Saturday, August 18, 2012

Consuming Advertising

As an ordinary person that watches movies, TV, listens to the radio, reads newspapers and hangs out on the Internet, I'm delivered a lot of different advertising. Some of it is effective, a lot of it is not.

When I'm watching advertising on the TV, it is rare for me to actually pay attention to it unless it is actually about an event or something else that I'm interested in but in the age of TiVO and other such devices, advertising is all too often the victim of fast-forwarding, with the exception of the 5 to 10 seconds prior to when the advertising finishes and the TV show begins. Some ads are carefully designed to deliver visuals that convey a readable message even whilst fast-forwarded, some are not. But for the most part, I find TV adverts annoying because they interrupt my consumption of the content being delivered by the television. This has ultimately resulted in "reality" TV shows saying "and the winner is..." - ad break, meaning it is time to get up and exercise or leave the room in disgust at the programming being done by the TV station. Whilst the TV stations may think it is a clever trick, I don't know anyone that looks kindly upon this tactic and I expect that if your ad was the first ad being displayed following that, the chances of the consumer actually being in a receptive state of mind are going to be quite low. Thus it is quite hard for an advertiser to get through to me about general products and in the Internet age, a TV ad alone is not likely to cause me to buy a product.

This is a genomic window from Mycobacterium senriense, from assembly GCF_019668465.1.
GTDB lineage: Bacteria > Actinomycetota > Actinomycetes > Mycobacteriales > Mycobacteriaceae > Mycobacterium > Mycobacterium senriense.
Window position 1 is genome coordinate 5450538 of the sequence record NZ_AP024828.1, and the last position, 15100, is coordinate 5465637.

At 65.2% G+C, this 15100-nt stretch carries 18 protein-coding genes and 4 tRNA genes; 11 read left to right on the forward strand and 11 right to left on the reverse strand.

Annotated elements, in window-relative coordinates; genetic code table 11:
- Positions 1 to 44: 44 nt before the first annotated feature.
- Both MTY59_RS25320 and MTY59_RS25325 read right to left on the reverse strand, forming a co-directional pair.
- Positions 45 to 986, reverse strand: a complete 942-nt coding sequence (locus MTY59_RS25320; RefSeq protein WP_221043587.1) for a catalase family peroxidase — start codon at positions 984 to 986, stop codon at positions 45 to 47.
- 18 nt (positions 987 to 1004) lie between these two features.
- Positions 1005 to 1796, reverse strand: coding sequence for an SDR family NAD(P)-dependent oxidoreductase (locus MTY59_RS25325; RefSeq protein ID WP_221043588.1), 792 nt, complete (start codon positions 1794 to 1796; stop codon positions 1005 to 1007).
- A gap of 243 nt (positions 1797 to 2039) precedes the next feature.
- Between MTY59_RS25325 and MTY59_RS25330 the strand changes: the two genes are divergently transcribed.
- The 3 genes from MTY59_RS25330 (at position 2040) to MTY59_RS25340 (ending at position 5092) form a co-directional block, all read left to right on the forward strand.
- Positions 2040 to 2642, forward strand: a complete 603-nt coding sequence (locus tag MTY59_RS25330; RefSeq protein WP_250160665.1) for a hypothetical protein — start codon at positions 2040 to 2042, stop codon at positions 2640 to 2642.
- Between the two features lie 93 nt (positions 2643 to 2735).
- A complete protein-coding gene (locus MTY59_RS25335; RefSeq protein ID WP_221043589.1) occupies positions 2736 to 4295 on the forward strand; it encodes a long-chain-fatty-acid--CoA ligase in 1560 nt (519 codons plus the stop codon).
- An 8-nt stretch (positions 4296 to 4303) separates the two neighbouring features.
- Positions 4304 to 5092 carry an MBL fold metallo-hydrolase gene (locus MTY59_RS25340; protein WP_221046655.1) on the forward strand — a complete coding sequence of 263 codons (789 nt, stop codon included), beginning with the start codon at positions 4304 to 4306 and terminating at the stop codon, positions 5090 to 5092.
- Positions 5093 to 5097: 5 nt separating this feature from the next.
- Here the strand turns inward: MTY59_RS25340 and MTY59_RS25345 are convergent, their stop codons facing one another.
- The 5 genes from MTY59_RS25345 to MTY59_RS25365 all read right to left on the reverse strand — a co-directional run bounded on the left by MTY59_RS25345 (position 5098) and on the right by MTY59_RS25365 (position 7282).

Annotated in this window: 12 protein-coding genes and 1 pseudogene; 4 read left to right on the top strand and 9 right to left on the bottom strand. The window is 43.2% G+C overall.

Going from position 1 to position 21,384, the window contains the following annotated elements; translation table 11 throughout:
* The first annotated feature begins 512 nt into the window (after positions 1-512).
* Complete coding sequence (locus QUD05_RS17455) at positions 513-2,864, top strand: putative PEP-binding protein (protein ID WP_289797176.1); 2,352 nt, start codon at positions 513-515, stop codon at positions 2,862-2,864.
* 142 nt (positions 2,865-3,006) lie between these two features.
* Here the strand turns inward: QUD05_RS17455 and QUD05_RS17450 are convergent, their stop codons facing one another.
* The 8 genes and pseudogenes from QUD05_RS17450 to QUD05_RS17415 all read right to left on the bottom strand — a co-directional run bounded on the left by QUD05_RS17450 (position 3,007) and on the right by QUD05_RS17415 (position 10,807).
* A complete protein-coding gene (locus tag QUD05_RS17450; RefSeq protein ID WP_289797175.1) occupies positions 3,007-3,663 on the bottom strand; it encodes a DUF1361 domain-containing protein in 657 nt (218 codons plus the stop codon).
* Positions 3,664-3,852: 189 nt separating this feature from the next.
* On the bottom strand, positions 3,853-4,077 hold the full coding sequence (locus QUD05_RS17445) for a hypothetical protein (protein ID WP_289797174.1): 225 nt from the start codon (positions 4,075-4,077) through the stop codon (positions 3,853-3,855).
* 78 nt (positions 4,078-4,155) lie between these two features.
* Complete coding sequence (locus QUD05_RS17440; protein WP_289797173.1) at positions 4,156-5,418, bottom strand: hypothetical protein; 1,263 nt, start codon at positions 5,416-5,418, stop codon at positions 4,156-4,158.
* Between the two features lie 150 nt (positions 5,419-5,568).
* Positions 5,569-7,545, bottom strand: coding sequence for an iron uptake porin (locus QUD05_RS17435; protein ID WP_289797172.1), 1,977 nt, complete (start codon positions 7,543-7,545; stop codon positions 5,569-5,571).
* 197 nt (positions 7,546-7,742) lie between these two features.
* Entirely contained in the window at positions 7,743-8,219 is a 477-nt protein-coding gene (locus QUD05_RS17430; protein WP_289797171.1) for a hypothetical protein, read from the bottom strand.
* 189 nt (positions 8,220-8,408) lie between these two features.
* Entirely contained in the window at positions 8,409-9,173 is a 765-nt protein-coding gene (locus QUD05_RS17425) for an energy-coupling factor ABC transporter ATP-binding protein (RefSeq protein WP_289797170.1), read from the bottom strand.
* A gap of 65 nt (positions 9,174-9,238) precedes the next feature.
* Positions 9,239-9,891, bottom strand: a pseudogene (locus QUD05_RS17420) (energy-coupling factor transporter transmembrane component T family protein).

When I listen to the radio, my goal is generally to listen to music, the football or cricket. Talk-back radio and radio jockeys talking about random topics is not particularly interesting as it is more or less a collection of people with nothing better to do than ring up the radio station and wait to be heard on air. Maybe that's great if you're 75. Not if you're 35. Similarly comedians on the radio can be somewhat boring too and I can't help but wonder if as we grow older as a radio listener, we are able to see through the banter which we once thought was funny and wander off to greener pastures for our ears. When it comes to advertising, It couldn't be more different to TV if it tried. As a person that enjoys listening to music, it is between the hours of roughly 11pm and 5am when radio music content is at its best and adverts are at their fewest. Would that I could TiVO my local FM stations during those 6 hours at night and replay them during the daylight hours. But to drag myself back to the topic at hand, I rarely change radio station because of advertising. I'll change radio station because someone likes the sound of their voice to much or because I've heard that song 5 times today already, but I never walk out of the room when an ad comes on the radio, rather it is more likely that I stay sitting at the desk or table and continue doing whatever it was that I was doing.